5. Safety of reduced dose of mycophenolate mofetil combined with tacrolimus in living-donor liver transplantation

    Directory of Open Access Journals (Sweden)

    Hyeyoung Kim

    2014-09-01

    Full Text Available Background/AimsThe dose of mycophenolate mofetil (MMF has been reduced in Asia due to side effects associated with the conventional fixed dose of 2-3 g/day. We aimed to determine the pharmacokinetics of a reduced dose of MMF and to validate its feasibility in combination with tacrolimus in living-donor liver transplantation (LDLT.MethodsTwo sequential studies were performed in adult LDLT between October 2009 and 2011. First, we performed a prospective pharmacokinetic study in 15 recipients. We measured the area under the curve from 0 to 12 hours (AUC0-12 for mycophenolic acid at postoperative days 7 and 14, and we performed a protocol biopsy before discharge. Second, among 215 recipients, we reviewed 74 patients who were initially administered a reduced dose of MMF (1.0 g/day with tacrolimus (trough, 8-12 ng/mL during the first month, and 5-8 ng/mL thereafter, with a 1-year follow-up. We performed protocol biopsies at 2 weeks and 1 year post-LDLT.ResultsIn the first part of study, AUC0-12 was less than 30 mgh/L in 93.3% of cases. In the second, validating study, 41.9% of the recipients needed dose reduction or cessation due to side effects within the first year after LDLT. At 12 months post-LDLT, 17.6% of the recipients were administered a lower dose of MMF (0.5 g/day, and 16.2% needed permanent cessation due to side effects. The 1- and 12-month rejection-free survival rates were 98.6% and 97.3%, respectively.ConclusionsA reduced dose of MMF was associated with low blood levels compared to the existing recommended therapeutic range. However, reducing the dose of MMF combined with a low level of tacrolimus was feasible clinically, with an excellent short-term outcome in LDLT.

  6. Reducing radiation doses to the breast, thyroid and gonads during diagnostic radiography

    International Nuclear Information System (INIS)

    Weatherburn, G.C.

    1983-01-01

    The skin entry and exit doses on patients undergoing routine radiographic examinations of areas in which the breast, thyroid and gonads are included in the primary beam were measured using thermoluminescent dosimeters. To obtain further information about patient doses, measurements were also made on a phantom at similar skin positions and at the positions of these organs. Comparisons of the doses to these radiosensitive organs were made for the antero-posterior and postero-anterior projections. In cases where it was found that the doses were reduced by the use of non-conventional relationship between the relative positions of the patient and the film, suggestions are made for the adaptations which would have to be made to X-ray equipment to enable these projections to be taken routinely. Other techniques, such as air gap techniques and thyroid shielding, whereby patient doses can be reduced during routine radiography are also examined. Finally the implications of these results for radiation protection of patients are considered. (author)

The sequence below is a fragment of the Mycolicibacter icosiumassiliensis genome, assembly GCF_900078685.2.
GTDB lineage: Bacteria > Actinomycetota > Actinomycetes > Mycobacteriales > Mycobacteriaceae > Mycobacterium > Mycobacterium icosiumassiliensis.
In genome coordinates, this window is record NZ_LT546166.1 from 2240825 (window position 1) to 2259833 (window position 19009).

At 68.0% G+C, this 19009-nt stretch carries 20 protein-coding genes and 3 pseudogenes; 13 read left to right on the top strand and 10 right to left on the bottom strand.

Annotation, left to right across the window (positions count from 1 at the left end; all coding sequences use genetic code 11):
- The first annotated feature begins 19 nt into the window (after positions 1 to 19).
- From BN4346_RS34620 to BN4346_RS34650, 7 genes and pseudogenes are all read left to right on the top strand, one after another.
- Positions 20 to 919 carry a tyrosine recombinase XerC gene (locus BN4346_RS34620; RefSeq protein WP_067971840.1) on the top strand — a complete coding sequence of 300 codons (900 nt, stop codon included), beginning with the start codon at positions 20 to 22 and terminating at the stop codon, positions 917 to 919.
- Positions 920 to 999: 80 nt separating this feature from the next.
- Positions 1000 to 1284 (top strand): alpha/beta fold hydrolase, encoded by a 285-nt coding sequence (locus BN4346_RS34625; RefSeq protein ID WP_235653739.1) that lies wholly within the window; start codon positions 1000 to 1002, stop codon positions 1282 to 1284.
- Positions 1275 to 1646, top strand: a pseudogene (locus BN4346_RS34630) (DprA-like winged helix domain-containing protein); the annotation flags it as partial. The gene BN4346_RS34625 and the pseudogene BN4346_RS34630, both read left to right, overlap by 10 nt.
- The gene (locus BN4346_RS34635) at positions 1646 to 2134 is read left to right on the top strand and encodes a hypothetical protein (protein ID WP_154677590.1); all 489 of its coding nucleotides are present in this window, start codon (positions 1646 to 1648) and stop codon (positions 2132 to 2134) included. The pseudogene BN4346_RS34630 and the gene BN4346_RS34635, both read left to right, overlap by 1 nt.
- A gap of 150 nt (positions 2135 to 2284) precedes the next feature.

7. Bolus effect to reduce skin dose of the caontralateral breast during breast cancer radiation therapy

    Energy Technology Data Exchange (ETDEWEB)

    Won, Young Jin [Dept. of Radiation Oncology, InJe University Ilsan Paik Hospital, Goyang (Korea, Republic of); Kim, Jong Won; Kim, Jung Hoon [Dept. of Radiology, Radiation Oncology, KonYang University Hospital, Daejeon (Korea, Republic of)

    2017-06-15

    The aim of this study was to evaluate the dose comparison using Radon phantom with 5 mm and 10 mm tissue equivalent materials, FIF, Wedge(15, 30 angle) and IMRT, to reduce the skin dose of the contralateral breast during breast cancer radiation therapy(Total dose: 50.4Gy). The dose was measured for each treatment plan by attaching to the 8 point of the contralateral breast of the treated region using a optical-stimulated luminance dosimeter(OSLD) as a comparative dose evaluation method. Of the OSLD used in the study, 10 were used with reproducibility within 3%. As a result, the average reduction rates of 5 mm and 10 mm in the FIF treatment plan were 37.23 cGy and 41.77 cGy, respectively, and the average reduction rates in the treatment plan using Wedge 15 degrees were 70.69 cGy and 87.57 cGy, respectively. The IMRT showed a reduction of 67.37 cGy and 83.17 cGy, respectively. The results of using bolus showed that as the thickness of the bolus increased in all treatments, the dose reduction increased. We concluded that mastectomy as well as general radiotherapy for breast cancer would be very effective for patients who are more likely to be exposed to scattered radiation due to a more demanding or complex treatment plan.

  8. Quality control of diagnostic radiology to reduce absorbed dose of patients in Iran

    International Nuclear Information System (INIS)

    Aghahadi, Bahman.

    1996-01-01